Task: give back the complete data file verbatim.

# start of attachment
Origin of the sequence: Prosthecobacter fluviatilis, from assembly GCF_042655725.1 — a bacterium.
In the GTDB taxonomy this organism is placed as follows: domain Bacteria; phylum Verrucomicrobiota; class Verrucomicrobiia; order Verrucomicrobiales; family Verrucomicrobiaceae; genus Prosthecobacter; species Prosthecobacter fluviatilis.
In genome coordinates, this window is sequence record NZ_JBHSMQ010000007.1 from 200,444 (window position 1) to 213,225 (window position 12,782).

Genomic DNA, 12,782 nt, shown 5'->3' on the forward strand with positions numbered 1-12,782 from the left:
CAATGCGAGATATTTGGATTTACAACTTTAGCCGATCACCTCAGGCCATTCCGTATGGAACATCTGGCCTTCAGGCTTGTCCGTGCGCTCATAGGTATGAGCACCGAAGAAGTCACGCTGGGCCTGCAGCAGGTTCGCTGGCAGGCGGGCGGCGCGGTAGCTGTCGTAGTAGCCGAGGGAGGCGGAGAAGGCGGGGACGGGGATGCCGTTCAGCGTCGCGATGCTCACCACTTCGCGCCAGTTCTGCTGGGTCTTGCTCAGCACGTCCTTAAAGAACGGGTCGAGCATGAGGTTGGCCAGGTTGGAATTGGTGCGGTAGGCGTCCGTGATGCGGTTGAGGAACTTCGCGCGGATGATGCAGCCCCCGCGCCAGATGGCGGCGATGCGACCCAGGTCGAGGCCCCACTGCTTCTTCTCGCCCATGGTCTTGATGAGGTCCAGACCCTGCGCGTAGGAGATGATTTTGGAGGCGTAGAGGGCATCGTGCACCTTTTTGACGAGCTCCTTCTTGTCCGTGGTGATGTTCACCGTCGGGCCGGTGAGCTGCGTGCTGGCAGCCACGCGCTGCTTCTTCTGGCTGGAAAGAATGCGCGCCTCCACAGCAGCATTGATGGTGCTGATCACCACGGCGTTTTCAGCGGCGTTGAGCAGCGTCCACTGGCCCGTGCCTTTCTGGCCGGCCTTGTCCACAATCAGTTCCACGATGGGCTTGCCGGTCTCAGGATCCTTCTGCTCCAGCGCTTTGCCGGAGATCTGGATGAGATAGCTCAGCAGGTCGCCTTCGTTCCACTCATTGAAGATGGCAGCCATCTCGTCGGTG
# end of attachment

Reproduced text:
Origin of the sequence: Prosthecobacter fluviatilis, from assembly GCF_042655725.1 — a bacterium.
In the GTDB taxonomy this organism is placed as follows: domain Bacteria; phylum Verrucomicrobiota; class Verrucomicrobiia; order Verrucomicrobiales; family Verrucomicrobiaceae; genus Prosthecobacter; species Prosthecobacter fluviatilis.
In genome coordinates, this window is sequence record NZ_JBHSMQ010000007.1 from 200,444 (window position 1) to 213,225 (window position 12,782).

Genomic DNA, 12,782 nt, shown 5'->3' on the forward strand with positions numbered 1-12,782 from the left:
CAATGCGAGATATTTGGATTTACAACTTTAGCCGATCACCTCAGGCCATTCCGTATGGAACATCTGGCCTTCAGGCTTGTCCGTGCGCTCATAGGTATGAGCACCGAAGAAGTCACGCTGGGCCTGCAGCAGGTTCGCTGGCAGGCGGGCGGCGCGGTAGCTGTCGTAGTAGCCGAGGGAGGCGGAGAAGGCGGGGACGGGGATGCCGTTCAGCGTCGCGATGCTCACCACTTCGCGCCAGTTCTGCTGGGTCTTGCTCAGCACGTCCTTAAAGAACGGGTCGAGCATGAGGTTGGCCAGGTTGGAATTGGTGCGGTAGGCGTCCGTGATGCGGTTGAGGAACTTCGCGCGGATGATGCAGCCCCCGCGCCAGATGGCGGCGATGCGACCCAGGTCGAGGCCCCACTGCTTCTTCTCGCCCATGGTCTTGATGAGGTCCAGACCCTGCGCGTAGGAGATGATTTTGGAGGCGTAGAGGGCATCGTGCACCTTTTTGACGAGCTCCTTCTTGTCCGTGGTGATGTTCACCGTCGGGCCGGTGAGCTGCGTGCTGGCAGCCACGCGCTGCTTCTTCTGGCTGGAAAGAATGCGCGCCTCCACAGCAGCATTGATGGTGCTGATCACCACGGCGTTTTCAGCGGCGTTGAGCAGCGTCCACTGGCCCGTGCCTTTCTGGCCGGCCTTGTCCACAATCAGTTCCACGATGGGCTTGCCGGTCTCAGGATCCTTCTGCTCCAGCGCTTTGCCGGAGATCTGGATGAGATAGCTCAGCAGGTCGCCTTCGTTCCACTCATTGAAGATGGCAGCCATCTCGTCGGTG